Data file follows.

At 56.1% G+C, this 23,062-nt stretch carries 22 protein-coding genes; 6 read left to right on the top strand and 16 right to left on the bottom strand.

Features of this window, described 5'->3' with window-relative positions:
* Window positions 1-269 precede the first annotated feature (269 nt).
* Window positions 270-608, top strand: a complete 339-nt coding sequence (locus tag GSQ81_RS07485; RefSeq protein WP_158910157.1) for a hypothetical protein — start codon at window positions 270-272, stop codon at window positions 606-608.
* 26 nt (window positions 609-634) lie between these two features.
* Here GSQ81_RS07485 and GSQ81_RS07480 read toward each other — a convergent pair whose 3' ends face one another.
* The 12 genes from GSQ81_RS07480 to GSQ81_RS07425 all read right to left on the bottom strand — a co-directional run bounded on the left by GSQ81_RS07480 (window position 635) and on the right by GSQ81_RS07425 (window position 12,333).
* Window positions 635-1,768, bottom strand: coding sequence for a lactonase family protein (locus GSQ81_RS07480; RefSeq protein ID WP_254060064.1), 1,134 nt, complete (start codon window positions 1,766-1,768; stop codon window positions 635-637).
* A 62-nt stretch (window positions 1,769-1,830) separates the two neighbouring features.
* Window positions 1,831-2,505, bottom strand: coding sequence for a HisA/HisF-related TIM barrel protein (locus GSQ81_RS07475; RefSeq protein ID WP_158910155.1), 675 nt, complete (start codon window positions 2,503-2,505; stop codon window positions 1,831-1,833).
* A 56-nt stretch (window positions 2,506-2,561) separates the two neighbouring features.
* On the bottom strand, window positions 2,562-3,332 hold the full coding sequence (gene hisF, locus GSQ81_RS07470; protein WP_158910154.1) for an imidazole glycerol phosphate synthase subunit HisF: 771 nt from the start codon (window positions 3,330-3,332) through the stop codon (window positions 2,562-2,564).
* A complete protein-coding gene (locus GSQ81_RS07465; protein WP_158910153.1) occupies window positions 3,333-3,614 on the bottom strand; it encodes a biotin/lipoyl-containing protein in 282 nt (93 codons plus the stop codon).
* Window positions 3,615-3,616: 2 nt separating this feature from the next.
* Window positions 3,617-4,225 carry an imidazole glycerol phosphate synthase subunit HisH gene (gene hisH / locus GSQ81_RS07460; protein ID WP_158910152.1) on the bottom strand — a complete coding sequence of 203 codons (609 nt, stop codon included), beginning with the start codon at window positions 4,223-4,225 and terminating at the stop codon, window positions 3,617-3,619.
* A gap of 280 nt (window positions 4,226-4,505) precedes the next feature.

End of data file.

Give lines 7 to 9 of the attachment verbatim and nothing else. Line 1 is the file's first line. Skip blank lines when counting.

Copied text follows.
* The 12 genes from GSQ81_RS07480 to GSQ81_RS07425 all read right to left on the bottom strand — a co-directional run bounded on the left by GSQ81_RS07480 (window position 635) and on the right by GSQ81_RS07425 (window position 12,333).
* Window positions 635-1,768, bottom strand: coding sequence for a lactonase family protein (locus GSQ81_RS07480; RefSeq protein ID WP_254060064.1), 1,134 nt, complete (start codon window positions 1,766-1,768; stop codon window positions 635-637).
* A 62-nt stretch (window positions 1,769-1,830) separates the two neighbouring features.